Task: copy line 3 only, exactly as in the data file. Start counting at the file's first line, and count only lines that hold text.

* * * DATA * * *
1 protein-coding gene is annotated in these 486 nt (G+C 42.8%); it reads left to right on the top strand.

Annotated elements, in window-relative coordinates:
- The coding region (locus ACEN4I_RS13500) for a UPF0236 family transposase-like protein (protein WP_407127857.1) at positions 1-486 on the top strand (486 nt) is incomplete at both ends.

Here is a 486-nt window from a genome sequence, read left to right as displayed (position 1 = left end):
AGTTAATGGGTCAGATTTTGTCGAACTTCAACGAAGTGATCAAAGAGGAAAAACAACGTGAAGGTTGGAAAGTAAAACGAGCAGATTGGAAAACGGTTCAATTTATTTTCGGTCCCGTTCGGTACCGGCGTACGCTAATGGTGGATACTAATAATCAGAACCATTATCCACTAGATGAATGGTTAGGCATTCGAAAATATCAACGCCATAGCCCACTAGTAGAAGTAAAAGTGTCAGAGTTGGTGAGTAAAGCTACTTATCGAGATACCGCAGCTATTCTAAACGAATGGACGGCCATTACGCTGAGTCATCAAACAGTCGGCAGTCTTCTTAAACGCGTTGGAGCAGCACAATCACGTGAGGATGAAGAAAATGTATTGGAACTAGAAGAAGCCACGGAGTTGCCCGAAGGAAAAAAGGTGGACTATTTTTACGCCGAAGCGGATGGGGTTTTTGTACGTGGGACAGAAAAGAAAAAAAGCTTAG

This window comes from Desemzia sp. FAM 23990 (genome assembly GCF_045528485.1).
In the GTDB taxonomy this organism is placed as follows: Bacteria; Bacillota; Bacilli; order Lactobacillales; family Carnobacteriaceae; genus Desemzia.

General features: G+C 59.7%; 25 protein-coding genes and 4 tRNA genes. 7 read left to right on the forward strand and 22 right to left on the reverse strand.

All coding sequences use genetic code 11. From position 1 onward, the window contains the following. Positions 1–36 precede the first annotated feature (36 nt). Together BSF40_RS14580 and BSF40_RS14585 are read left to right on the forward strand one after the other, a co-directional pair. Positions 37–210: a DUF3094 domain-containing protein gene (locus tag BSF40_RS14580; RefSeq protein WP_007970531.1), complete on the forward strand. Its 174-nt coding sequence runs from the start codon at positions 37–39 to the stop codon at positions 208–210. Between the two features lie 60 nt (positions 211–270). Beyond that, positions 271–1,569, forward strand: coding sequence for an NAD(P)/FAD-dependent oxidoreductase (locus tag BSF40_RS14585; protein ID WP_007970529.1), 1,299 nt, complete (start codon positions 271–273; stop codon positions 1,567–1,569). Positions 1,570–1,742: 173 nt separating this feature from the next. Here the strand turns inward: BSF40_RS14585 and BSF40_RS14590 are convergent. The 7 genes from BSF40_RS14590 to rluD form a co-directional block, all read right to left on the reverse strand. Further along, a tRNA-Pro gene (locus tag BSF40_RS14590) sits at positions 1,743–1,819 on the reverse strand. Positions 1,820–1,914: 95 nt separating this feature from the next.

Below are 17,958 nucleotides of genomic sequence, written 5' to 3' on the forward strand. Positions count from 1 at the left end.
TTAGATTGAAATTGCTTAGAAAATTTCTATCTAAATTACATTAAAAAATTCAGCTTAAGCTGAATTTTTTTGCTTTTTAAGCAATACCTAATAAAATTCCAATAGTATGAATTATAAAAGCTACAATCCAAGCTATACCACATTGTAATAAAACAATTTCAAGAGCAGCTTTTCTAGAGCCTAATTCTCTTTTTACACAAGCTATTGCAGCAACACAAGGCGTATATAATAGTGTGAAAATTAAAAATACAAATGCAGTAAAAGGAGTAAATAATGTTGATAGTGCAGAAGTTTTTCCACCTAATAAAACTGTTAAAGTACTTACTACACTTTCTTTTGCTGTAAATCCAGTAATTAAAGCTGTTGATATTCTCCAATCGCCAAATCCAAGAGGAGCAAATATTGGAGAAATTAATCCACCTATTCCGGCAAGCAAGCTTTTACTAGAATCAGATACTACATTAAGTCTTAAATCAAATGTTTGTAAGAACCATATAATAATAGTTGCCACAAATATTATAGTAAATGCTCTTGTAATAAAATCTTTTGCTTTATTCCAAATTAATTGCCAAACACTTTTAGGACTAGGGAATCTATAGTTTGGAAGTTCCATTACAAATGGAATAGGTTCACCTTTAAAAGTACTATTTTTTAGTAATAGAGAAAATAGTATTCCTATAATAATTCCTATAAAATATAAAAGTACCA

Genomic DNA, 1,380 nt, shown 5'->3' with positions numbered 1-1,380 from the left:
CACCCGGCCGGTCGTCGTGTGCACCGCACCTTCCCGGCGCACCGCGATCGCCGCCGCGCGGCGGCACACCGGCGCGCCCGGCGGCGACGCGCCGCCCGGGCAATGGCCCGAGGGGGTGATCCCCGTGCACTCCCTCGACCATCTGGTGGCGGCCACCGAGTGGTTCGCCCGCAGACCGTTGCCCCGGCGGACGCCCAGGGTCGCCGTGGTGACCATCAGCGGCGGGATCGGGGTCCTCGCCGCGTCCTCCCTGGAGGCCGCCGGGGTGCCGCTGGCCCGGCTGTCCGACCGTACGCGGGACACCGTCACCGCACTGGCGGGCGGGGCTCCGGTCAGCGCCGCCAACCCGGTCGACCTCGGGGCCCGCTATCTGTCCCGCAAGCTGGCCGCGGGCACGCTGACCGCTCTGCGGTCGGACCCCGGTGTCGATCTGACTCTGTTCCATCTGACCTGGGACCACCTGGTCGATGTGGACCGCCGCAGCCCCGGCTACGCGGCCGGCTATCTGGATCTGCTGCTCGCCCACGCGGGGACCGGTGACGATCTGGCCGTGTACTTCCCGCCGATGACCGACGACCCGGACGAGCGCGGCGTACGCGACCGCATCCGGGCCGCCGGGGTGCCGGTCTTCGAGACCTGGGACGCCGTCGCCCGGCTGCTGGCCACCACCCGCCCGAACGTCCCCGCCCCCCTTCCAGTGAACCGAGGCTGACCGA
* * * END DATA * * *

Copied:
- The coding region (locus ACEN4I_RS13500) for a UPF0236 family transposase-like protein (protein WP_407127857.1) at positions 1-486 on the top strand (486 nt) is incomplete at both ends.